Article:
Take Heart: A Conversation in Poetry: Keepsake
Edited and introduced by Wesley McNair, Maine Poet Laureate
The late Haines Tate of Waterville died of breast cancer in 2012, two years after the recurrence of her illness. In her collection Strata she explores, among other themes, the difficulties faced by cancer victims. This week’s brave poem is from that book.
Keepsake by Haines Sprunt Tate
In her breast they found a density. Sounds they made against her body, even sounds she could not hear, would not go through it.She would place one finger there or there—her wishing would dissolve it. It would melt away with the many months, the many months of snow, it would melt away.It was oh nothing, air, or a piece of her that escaped loving, a story she'd told no one, a fluid tale hardened like a stone under her skin.They told her no harm, no harm, it was not what she could fear. This ache was rootless, self-contained. They said she would feel nothingbut their touch, she would not sleep and when they opened her she would be there and nowhere, and after it remember nothing. For all their work they saidshe'd keep one thin, thin scar.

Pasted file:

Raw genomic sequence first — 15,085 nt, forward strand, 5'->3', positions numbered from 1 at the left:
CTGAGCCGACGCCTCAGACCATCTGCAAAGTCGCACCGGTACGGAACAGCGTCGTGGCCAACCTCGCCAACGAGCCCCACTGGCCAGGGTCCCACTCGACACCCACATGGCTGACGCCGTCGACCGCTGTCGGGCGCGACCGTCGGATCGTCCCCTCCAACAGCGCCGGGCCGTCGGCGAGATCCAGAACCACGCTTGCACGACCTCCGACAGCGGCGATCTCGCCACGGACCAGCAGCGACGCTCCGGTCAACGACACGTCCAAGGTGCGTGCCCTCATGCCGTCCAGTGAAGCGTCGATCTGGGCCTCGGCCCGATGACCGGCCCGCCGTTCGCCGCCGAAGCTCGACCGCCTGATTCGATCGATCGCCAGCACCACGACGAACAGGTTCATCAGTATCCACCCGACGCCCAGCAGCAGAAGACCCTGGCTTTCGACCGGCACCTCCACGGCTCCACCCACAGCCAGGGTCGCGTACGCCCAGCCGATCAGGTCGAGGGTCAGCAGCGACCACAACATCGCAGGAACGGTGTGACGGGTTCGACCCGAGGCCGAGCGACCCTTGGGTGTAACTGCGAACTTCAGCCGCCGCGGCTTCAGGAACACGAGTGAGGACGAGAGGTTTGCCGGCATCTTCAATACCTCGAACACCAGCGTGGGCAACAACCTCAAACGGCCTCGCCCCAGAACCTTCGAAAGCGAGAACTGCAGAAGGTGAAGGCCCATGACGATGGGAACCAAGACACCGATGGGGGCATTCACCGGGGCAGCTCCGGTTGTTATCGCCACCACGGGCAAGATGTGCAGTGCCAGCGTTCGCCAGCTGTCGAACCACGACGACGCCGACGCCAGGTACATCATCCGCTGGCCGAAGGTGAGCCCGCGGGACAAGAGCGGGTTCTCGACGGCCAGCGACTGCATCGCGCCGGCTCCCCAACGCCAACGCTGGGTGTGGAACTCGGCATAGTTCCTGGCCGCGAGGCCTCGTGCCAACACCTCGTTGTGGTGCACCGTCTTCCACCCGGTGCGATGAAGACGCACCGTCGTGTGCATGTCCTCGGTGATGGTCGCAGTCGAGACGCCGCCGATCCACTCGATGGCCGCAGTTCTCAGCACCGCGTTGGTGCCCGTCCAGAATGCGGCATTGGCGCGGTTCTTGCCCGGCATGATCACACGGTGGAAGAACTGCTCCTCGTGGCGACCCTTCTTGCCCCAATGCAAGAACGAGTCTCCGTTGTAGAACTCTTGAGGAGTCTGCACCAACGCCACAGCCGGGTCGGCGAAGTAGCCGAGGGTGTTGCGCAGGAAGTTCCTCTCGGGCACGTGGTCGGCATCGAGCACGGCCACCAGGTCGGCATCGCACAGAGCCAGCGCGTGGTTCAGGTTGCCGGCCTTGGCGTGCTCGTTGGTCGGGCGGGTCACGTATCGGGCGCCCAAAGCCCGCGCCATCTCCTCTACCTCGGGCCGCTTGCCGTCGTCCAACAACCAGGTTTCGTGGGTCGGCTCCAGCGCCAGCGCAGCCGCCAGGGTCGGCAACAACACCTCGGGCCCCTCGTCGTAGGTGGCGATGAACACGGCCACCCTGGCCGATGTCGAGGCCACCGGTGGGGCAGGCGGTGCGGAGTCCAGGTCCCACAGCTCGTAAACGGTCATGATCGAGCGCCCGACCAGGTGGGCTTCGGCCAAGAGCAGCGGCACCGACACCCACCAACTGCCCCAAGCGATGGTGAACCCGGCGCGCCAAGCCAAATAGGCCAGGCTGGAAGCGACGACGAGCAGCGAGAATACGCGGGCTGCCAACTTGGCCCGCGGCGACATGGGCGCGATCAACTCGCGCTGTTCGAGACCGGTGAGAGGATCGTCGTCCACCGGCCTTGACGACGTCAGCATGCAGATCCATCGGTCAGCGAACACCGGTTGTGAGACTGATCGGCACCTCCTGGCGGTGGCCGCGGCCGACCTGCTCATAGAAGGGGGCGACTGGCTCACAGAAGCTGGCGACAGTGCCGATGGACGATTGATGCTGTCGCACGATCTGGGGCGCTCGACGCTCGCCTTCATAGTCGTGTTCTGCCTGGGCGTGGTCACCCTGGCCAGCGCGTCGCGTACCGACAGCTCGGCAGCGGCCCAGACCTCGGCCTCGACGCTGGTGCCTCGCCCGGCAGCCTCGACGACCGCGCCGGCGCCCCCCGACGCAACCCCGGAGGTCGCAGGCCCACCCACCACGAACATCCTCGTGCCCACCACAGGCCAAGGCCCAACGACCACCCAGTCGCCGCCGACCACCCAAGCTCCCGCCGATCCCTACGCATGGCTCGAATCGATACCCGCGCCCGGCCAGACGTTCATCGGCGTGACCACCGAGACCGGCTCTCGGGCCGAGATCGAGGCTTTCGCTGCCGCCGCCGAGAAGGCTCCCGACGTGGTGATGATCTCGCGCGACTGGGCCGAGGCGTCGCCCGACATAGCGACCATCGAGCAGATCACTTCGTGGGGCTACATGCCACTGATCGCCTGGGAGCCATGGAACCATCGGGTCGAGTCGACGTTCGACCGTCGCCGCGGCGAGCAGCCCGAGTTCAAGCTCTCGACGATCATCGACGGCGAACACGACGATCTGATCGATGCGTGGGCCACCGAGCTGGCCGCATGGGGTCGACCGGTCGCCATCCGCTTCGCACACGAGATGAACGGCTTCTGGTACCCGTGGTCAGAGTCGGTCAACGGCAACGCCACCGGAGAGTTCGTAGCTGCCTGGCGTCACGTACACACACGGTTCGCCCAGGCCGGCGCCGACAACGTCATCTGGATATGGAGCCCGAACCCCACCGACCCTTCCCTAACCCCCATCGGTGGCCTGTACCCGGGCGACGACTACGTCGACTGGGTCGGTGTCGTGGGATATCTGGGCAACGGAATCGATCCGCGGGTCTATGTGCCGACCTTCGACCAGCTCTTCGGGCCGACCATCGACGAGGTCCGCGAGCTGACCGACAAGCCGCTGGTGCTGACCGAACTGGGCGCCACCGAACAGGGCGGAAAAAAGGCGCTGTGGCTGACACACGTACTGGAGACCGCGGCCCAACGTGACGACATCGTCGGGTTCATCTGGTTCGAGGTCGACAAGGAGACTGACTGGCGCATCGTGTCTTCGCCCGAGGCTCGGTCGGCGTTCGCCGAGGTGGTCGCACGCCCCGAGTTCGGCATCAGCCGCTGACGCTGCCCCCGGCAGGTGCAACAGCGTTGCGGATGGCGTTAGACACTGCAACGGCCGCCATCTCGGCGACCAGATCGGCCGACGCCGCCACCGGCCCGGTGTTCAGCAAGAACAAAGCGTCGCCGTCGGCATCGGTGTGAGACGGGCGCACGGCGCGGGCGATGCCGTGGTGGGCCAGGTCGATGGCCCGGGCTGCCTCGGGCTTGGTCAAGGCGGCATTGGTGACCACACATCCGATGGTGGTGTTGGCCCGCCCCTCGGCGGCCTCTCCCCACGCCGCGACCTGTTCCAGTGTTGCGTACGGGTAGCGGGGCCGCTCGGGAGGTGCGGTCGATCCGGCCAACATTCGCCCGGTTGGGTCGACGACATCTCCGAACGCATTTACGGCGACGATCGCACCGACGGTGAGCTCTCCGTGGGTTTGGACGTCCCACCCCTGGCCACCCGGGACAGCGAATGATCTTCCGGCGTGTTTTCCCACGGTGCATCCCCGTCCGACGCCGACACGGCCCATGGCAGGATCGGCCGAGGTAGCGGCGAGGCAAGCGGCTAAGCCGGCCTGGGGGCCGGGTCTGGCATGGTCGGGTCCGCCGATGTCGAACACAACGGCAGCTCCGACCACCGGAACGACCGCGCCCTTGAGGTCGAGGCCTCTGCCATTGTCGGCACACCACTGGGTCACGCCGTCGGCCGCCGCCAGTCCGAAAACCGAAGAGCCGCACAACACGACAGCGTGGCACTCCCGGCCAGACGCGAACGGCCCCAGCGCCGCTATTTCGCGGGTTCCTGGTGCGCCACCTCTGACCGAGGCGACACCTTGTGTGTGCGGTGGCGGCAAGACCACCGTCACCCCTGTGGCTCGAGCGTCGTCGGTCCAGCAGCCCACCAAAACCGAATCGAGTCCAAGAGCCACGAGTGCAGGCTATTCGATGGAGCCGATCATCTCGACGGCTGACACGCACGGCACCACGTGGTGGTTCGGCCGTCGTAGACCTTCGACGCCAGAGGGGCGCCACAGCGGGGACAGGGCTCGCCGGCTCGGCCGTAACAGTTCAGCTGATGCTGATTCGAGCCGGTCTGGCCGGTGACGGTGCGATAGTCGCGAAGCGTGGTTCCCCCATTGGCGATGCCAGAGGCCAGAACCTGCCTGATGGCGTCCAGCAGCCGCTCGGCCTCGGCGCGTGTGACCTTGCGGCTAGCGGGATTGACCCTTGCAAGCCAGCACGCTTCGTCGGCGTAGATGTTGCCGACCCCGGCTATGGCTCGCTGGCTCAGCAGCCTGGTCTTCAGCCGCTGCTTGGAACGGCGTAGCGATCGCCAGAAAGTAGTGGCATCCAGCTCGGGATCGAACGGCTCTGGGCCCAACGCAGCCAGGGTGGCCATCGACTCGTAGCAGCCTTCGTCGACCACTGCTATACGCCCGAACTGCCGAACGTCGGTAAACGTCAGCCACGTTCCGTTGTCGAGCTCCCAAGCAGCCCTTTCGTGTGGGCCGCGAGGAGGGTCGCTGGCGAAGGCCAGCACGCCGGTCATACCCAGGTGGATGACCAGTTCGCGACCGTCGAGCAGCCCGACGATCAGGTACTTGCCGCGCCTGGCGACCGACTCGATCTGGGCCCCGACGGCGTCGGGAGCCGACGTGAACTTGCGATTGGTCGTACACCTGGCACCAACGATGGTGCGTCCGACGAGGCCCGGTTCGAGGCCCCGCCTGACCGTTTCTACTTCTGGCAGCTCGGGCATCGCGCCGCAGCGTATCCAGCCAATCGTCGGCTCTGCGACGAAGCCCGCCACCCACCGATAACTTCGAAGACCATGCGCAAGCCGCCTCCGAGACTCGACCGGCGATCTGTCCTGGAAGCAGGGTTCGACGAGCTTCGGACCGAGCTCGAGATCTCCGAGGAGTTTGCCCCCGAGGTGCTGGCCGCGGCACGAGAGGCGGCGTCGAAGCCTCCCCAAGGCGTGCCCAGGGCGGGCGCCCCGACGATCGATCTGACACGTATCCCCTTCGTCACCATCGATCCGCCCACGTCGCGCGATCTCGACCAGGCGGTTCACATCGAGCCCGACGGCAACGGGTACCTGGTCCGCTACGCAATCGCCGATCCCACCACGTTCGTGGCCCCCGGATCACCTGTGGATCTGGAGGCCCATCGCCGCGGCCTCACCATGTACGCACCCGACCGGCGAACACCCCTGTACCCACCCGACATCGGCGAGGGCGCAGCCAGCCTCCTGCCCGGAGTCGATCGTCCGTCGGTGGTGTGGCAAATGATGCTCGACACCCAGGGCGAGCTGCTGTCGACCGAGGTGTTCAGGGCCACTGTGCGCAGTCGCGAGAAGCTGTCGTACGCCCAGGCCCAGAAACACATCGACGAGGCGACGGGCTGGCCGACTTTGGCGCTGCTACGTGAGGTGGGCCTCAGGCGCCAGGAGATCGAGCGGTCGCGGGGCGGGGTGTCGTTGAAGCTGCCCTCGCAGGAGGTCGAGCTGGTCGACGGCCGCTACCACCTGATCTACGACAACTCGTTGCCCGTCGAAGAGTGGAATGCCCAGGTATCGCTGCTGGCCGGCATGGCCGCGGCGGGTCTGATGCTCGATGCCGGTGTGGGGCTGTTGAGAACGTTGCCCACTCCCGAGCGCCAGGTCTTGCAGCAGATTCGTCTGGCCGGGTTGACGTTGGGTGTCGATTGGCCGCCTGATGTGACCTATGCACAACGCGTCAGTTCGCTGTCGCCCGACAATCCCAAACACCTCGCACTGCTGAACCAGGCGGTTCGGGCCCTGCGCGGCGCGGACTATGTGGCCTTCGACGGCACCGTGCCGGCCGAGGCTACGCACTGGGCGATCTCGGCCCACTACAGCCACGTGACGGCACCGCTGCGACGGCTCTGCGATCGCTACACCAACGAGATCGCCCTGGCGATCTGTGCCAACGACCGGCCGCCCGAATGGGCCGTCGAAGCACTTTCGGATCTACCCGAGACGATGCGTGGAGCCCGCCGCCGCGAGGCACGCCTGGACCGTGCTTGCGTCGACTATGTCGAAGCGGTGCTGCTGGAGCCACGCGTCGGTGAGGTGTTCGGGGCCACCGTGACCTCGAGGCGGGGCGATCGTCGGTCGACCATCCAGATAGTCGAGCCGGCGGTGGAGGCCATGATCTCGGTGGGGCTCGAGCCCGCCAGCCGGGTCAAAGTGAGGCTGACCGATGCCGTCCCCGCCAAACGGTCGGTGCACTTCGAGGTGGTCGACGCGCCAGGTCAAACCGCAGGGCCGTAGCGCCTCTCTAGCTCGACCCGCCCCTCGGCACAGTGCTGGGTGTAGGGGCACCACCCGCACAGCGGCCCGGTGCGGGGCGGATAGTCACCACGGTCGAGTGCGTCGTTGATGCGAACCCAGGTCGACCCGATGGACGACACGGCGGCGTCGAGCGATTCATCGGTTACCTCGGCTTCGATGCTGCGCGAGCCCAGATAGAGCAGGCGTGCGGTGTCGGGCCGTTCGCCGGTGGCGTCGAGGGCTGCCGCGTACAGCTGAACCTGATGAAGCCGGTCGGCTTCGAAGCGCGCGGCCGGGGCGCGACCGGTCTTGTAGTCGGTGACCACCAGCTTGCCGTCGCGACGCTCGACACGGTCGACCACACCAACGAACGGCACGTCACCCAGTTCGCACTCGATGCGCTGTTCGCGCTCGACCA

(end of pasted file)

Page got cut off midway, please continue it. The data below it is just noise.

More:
Take Heart: A Conversation in Poetry is produced in collaboration with the Maine Writers & Publishers Alliance. Poem Copyright © 2013 by the Estate of Isabelle Haines Sprunt Tate. Reprinted from Strata and Other Poems, Ghost Leaf Press, 2013, by permission of Duncan Tate and available for order at ondemandbooks.com. Questions about submitting to Take Heart may be directed to Gibson Fay-LeBlanc, Special Consultant to the Maine Poet Laureate, at firstname.lastname@example.org or 207-228-8263. Take Heart: Poems from Maine, an anthology collecting the first two years of this column, is now available from Down East Books.